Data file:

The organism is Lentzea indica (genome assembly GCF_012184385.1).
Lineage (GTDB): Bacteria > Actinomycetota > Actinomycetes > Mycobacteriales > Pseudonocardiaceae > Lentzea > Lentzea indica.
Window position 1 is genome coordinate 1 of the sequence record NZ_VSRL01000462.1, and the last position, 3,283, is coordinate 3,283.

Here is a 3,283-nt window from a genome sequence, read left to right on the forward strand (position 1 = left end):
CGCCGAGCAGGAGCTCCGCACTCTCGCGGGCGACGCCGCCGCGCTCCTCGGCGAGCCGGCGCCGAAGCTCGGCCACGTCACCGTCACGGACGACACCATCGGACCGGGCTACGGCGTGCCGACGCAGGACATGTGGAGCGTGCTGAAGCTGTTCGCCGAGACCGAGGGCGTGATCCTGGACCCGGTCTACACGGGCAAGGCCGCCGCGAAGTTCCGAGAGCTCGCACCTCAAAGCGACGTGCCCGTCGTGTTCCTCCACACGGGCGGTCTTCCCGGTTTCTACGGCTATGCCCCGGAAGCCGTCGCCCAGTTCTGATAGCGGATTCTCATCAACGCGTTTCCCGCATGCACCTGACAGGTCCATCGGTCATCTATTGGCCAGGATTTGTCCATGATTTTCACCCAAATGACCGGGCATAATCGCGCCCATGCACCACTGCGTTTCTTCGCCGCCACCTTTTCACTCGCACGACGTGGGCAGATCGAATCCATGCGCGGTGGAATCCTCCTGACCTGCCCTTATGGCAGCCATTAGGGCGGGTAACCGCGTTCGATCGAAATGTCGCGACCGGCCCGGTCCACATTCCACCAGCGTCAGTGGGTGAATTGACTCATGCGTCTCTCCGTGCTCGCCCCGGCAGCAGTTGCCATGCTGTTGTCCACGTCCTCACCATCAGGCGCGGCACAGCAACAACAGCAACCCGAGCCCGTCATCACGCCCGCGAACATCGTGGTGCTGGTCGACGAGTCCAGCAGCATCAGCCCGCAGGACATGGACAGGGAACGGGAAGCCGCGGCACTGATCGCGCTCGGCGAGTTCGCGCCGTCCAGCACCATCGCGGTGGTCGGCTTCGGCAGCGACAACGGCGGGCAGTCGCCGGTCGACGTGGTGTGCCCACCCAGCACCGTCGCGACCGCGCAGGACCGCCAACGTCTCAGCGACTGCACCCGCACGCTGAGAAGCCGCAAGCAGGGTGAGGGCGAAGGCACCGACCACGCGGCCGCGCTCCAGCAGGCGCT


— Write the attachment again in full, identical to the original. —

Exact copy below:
The organism is Lentzea indica (genome assembly GCF_012184385.1).
Lineage (GTDB): Bacteria > Actinomycetota > Actinomycetes > Mycobacteriales > Pseudonocardiaceae > Lentzea > Lentzea indica.
Window position 1 is genome coordinate 1 of the sequence record NZ_VSRL01000462.1, and the last position, 3,283, is coordinate 3,283.

Here is a 3,283-nt window from a genome sequence, read left to right on the forward strand (position 1 = left end):
CGCCGAGCAGGAGCTCCGCACTCTCGCGGGCGACGCCGCCGCGCTCCTCGGCGAGCCGGCGCCGAAGCTCGGCCACGTCACCGTCACGGACGACACCATCGGACCGGGCTACGGCGTGCCGACGCAGGACATGTGGAGCGTGCTGAAGCTGTTCGCCGAGACCGAGGGCGTGATCCTGGACCCGGTCTACACGGGCAAGGCCGCCGCGAAGTTCCGAGAGCTCGCACCTCAAAGCGACGTGCCCGTCGTGTTCCTCCACACGGGCGGTCTTCCCGGTTTCTACGGCTATGCCCCGGAAGCCGTCGCCCAGTTCTGATAGCGGATTCTCATCAACGCGTTTCCCGCATGCACCTGACAGGTCCATCGGTCATCTATTGGCCAGGATTTGTCCATGATTTTCACCCAAATGACCGGGCATAATCGCGCCCATGCACCACTGCGTTTCTTCGCCGCCACCTTTTCACTCGCACGACGTGGGCAGATCGAATCCATGCGCGGTGGAATCCTCCTGACCTGCCCTTATGGCAGCCATTAGGGCGGGTAACCGCGTTCGATCGAAATGTCGCGACCGGCCCGGTCCACATTCCACCAGCGTCAGTGGGTGAATTGACTCATGCGTCTCTCCGTGCTCGCCCCGGCAGCAGTTGCCATGCTGTTGTCCACGTCCTCACCATCAGGCGCGGCACAGCAACAACAGCAACCCGAGCCCGTCATCACGCCCGCGAACATCGTGGTGCTGGTCGACGAGTCCAGCAGCATCAGCCCGCAGGACATGGACAGGGAACGGGAAGCCGCGGCACTGATCGCGCTCGGCGAGTTCGCGCCGTCCAGCACCATCGCGGTGGTCGGCTTCGGCAGCGACAACGGCGGGCAGTCGCCGGTCGACGTGGTGTGCCCACCCAGCACCGTCGCGACCGCGCAGGACCGCCAACGTCTCAGCGACTGCACCCGCACGCTGAGAAGCCGCAAGCAGGGTGAGGGCGAAGGCACCGACCACGCGGCCGCGCTCCAGCAGGCGCT